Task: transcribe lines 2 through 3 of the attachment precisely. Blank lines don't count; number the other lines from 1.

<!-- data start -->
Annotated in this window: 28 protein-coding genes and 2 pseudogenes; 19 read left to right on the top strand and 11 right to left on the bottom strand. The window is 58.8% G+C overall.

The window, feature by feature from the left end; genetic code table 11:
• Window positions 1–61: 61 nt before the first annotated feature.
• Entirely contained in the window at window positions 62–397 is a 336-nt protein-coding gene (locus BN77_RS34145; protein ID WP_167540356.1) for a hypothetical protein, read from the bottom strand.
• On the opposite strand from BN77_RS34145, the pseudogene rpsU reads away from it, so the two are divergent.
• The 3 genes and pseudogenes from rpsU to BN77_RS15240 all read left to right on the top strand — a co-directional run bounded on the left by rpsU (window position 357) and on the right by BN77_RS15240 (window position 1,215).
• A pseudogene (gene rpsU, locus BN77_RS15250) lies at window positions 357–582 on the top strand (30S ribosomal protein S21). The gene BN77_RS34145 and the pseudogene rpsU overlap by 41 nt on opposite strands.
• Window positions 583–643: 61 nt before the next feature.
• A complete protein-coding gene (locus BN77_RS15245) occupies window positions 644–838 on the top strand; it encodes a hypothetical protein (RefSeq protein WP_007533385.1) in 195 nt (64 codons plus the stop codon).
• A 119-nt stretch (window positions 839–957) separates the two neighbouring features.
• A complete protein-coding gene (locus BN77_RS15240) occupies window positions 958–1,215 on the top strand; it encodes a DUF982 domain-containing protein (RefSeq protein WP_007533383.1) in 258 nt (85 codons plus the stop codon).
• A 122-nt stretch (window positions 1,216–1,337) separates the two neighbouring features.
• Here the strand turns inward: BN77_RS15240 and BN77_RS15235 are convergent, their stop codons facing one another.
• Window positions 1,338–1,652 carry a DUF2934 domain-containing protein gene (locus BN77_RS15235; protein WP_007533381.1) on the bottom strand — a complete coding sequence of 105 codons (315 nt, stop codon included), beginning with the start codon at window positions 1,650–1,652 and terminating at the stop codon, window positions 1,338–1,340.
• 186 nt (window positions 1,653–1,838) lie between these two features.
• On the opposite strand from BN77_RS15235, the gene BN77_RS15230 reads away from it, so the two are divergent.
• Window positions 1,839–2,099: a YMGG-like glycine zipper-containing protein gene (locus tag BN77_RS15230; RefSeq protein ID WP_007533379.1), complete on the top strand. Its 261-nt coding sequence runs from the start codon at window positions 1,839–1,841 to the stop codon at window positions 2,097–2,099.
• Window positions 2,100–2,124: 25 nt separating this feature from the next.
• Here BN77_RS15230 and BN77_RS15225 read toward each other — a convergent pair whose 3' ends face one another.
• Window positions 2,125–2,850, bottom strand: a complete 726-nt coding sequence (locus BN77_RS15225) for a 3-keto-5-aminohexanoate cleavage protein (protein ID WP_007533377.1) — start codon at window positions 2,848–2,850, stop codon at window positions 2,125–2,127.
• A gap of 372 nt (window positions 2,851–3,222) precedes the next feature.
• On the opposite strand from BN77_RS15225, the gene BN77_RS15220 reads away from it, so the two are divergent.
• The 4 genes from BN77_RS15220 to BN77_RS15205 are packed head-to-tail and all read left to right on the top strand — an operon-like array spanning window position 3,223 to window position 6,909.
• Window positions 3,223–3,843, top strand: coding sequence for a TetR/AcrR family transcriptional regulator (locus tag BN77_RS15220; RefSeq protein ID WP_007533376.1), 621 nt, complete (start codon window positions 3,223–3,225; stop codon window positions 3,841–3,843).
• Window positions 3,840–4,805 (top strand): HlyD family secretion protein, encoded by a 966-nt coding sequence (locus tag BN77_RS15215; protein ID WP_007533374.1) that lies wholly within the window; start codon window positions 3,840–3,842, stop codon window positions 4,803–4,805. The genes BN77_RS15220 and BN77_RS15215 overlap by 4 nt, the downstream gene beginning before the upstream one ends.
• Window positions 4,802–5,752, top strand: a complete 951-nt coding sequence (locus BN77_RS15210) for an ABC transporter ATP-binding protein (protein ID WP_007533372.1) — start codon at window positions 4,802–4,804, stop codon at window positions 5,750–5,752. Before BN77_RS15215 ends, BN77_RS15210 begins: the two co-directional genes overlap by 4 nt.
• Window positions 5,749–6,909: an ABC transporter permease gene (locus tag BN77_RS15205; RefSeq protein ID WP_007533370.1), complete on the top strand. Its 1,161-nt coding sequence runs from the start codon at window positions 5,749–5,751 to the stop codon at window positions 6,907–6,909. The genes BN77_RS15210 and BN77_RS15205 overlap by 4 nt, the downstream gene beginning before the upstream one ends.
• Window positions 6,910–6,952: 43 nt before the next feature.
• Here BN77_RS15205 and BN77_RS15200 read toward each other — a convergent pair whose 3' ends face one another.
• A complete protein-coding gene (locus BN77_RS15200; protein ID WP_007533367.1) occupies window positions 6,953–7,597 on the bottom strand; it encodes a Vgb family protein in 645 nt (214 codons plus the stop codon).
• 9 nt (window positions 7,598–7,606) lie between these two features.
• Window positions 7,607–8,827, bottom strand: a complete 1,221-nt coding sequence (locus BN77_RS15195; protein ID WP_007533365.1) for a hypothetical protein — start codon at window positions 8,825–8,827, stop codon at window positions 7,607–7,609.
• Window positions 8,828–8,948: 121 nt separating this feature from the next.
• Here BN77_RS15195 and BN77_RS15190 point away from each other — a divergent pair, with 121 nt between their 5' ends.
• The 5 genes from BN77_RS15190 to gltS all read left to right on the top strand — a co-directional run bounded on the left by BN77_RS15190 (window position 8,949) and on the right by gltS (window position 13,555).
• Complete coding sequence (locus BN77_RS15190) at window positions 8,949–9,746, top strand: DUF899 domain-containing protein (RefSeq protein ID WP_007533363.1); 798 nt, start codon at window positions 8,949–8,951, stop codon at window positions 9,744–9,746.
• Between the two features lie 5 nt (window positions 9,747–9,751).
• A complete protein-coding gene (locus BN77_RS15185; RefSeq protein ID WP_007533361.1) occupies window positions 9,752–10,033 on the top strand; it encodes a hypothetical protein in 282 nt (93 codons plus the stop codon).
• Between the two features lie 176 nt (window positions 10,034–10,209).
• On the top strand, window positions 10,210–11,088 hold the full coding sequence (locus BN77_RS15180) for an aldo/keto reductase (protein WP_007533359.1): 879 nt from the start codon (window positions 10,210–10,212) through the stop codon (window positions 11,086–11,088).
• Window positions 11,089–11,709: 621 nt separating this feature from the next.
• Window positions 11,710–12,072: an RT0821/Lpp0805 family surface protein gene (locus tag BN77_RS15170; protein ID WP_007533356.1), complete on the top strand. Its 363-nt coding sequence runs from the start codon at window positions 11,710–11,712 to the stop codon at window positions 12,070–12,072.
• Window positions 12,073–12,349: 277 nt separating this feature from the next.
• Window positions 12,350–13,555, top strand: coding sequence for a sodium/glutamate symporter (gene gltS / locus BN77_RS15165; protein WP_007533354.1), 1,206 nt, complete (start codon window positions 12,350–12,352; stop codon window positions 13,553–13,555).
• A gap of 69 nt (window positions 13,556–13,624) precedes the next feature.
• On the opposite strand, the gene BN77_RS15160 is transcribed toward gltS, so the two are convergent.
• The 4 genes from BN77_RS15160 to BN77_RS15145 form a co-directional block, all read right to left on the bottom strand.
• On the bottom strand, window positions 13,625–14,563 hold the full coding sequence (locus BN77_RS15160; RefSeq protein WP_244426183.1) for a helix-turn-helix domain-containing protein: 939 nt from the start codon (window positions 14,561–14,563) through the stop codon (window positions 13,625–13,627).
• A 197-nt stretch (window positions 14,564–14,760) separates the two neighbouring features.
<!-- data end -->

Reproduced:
The window, feature by feature from the left end; genetic code table 11:
• Window positions 1–61: 61 nt before the first annotated feature.